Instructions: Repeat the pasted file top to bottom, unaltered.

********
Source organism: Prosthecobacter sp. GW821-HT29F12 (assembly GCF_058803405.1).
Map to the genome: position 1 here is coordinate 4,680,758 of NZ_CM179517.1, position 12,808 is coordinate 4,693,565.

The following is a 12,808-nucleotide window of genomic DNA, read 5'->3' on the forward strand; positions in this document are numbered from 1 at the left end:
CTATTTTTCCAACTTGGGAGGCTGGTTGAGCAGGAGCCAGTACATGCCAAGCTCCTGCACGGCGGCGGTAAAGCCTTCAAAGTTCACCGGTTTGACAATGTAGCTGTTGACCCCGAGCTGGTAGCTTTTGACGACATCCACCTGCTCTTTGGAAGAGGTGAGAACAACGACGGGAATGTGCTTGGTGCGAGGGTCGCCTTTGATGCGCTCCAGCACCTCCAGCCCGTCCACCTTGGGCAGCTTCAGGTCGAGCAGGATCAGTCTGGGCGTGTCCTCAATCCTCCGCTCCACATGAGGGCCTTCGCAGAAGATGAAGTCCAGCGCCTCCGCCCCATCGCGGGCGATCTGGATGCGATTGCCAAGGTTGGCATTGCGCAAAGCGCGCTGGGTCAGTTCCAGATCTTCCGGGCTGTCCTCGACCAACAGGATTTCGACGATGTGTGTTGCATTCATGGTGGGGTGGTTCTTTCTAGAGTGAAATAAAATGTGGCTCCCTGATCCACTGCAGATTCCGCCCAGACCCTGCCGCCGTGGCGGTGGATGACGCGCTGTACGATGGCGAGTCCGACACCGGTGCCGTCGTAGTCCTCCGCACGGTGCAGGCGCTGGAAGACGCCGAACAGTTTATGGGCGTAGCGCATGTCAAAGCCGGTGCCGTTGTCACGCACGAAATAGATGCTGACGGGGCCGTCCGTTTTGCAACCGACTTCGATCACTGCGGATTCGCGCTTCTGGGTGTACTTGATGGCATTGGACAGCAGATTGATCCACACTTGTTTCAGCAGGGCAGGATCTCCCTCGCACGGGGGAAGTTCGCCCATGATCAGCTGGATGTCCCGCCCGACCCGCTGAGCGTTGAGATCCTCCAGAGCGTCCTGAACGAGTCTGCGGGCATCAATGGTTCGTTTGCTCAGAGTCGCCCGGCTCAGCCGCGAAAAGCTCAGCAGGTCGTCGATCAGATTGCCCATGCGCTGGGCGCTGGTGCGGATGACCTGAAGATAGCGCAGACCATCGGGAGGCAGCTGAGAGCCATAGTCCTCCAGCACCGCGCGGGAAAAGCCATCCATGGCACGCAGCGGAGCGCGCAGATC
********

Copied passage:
Source organism: Prosthecobacter sp. GW821-HT29F12 (assembly GCF_058803405.1).
Map to the genome: position 1 here is coordinate 4,680,758 of NZ_CM179517.1, position 12,808 is coordinate 4,693,565.

The following is a 12,808-nucleotide window of genomic DNA, read 5'->3' on the forward strand; positions in this document are numbered from 1 at the left end:
CTATTTTTCCAACTTGGGAGGCTGGTTGAGCAGGAGCCAGTACATGCCAAGCTCCTGCACGGCGGCGGTAAAGCCTTCAAAGTTCACCGGTTTGACAATGTAGCTGTTGACCCCGAGCTGGTAGCTTTTGACGACATCCACCTGCTCTTTGGAAGAGGTGAGAACAACGACGGGAATGTGCTTGGTGCGAGGGTCGCCTTTGATGCGCTCCAGCACCTCCAGCCCGTCCACCTTGGGCAGCTTCAGGTCGAGCAGGATCAGTCTGGGCGTGTCCTCAATCCTCCGCTCCACATGAGGGCCTTCGCAGAAGATGAAGTCCAGCGCCTCCGCCCCATCGCGGGCGATCTGGATGCGATTGCCAAGGTTGGCATTGCGCAAAGCGCGCTGGGTCAGTTCCAGATCTTCCGGGCTGTCCTCGACCAACAGGATTTCGACGATGTGTGTTGCATTCATGGTGGGGTGGTTCTTTCTAGAGTGAAATAAAATGTGGCTCCCTGATCCACTGCAGATTCCGCCCAGACCCTGCCGCCGTGGCGGTGGATGACGCGCTGTACGATGGCGAGTCCGACACCGGTGCCGTCGTAGTCCTCCGCACGGTGCAGGCGCTGGAAGACGCCGAACAGTTTATGGGCGTAGCGCATGTCAAAGCCGGTGCCGTTGTCACGCACGAAATAGATGCTGACGGGGCCGTCCGTTTTGCAACCGACTTCGATCACTGCGGATTCGCGCTTCTGGGTGTACTTGATGGCATTGGACAGCAGATTGATCCACACTTGTTTCAGCAGGGCAGGATCTCCCTCGCACGGGGGAAGTTCGCCCATGATCAGCTGGATGTCCCGCCCGACCCGCTGAGCGTTGAGATCCTCCAGAGCGTCCTGAACGAGTCTGCGGGCATCAATGGTTCGTTTGCTCAGAGTCGCCCGGCTCAGCCGCGAAAAGCTCAGCAGGTCGTCGATCAGATTGCCCATGCGCTGGGCGCTGGTGCGGATGACCTGAAGATAGCGCAGACCATCGGGAGGCAGCTGAGAGCCATAGTCCTCCAGCACCGCGCGGGAAAAGCCATCCATGGCACGCAGCGGAGCGCGCAGATC